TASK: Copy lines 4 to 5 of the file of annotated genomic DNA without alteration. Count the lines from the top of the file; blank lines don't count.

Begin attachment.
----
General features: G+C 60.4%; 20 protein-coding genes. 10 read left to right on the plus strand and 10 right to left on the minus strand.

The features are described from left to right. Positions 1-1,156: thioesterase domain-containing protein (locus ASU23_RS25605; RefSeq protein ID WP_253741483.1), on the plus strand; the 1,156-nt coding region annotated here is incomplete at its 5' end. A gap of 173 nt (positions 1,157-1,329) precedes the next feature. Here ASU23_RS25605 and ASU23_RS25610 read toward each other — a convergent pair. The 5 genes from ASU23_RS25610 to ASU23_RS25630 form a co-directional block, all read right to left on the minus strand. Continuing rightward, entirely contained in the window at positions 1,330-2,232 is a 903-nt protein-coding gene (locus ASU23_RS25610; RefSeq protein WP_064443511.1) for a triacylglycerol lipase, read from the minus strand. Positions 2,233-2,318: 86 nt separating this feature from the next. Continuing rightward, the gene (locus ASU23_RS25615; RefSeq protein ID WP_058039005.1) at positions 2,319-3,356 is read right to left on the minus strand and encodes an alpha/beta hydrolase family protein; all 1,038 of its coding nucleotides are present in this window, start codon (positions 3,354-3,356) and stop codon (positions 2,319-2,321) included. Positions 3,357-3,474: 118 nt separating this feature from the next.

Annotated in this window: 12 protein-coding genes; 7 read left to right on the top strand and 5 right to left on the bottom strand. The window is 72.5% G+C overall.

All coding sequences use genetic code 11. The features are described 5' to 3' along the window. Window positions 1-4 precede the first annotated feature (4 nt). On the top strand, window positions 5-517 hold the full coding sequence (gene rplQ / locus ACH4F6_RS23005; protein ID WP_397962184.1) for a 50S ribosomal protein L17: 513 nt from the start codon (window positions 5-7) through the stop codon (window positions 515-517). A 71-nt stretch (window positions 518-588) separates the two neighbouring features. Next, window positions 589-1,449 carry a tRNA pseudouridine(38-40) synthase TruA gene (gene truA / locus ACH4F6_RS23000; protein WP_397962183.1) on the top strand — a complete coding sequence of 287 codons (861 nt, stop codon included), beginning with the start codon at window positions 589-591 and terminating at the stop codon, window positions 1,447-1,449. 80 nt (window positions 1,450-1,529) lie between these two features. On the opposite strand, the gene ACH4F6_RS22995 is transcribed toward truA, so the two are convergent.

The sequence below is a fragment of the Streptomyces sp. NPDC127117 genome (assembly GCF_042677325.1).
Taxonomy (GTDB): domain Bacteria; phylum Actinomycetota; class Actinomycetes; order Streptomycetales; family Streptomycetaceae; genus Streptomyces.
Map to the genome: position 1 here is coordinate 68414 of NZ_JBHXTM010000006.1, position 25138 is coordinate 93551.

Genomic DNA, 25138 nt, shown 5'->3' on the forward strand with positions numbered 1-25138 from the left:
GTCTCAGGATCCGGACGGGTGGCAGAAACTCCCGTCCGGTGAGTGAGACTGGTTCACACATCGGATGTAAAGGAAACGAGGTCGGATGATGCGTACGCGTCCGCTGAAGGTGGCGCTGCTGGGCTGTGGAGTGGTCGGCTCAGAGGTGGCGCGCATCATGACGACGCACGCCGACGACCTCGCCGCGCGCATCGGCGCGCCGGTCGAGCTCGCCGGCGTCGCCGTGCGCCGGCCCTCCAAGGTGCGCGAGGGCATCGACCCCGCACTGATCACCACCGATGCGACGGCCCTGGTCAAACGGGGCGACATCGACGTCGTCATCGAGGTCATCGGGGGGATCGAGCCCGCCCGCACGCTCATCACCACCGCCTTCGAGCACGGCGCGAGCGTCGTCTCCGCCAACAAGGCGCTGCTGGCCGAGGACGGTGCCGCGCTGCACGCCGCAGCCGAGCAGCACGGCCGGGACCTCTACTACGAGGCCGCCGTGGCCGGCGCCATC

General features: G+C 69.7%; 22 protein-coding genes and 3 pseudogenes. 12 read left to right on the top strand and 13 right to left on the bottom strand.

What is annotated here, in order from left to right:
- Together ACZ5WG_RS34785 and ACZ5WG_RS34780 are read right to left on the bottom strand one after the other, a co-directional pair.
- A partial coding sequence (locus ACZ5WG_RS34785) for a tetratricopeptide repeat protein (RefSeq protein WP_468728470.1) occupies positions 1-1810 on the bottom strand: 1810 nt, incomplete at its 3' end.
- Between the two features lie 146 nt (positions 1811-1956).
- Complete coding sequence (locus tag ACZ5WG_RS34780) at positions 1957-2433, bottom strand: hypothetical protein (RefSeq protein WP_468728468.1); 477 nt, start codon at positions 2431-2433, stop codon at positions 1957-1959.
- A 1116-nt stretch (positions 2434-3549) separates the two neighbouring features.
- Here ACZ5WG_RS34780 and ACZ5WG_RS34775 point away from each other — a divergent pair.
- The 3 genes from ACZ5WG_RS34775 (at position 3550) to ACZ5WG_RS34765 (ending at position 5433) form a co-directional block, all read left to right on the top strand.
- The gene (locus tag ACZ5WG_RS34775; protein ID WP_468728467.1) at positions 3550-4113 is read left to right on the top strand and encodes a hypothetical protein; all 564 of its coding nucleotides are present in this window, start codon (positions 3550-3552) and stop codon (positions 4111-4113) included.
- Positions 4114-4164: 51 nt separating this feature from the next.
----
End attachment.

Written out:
All coding sequences use genetic code 11. The features are described 5' to 3' along the window. Window positions 1-4 precede the first annotated feature (4 nt). On the top strand, window positions 5-517 hold the full coding sequence (gene rplQ / locus ACH4F6_RS23005; protein ID WP_397962184.1) for a 50S ribosomal protein L17: 513 nt from the start codon (window positions 5-7) through the stop codon (window positions 515-517). A 71-nt stretch (window positions 518-588) separates the two neighbouring features. Next, window positions 589-1,449 carry a tRNA pseudouridine(38-40) synthase TruA gene (gene truA / locus ACH4F6_RS23000; protein WP_397962183.1) on the top strand — a complete coding sequence of 287 codons (861 nt, stop codon included), beginning with the start codon at window positions 589-591 and terminating at the stop codon, window positions 1,447-1,449. 80 nt (window positions 1,450-1,529) lie between these two features. On the opposite strand, the gene ACH4F6_RS22995 is transcribed toward truA, so the two are convergent.

The sequence below is a fragment of the Streptomyces sp. NPDC127117 genome (assembly GCF_042677325.1).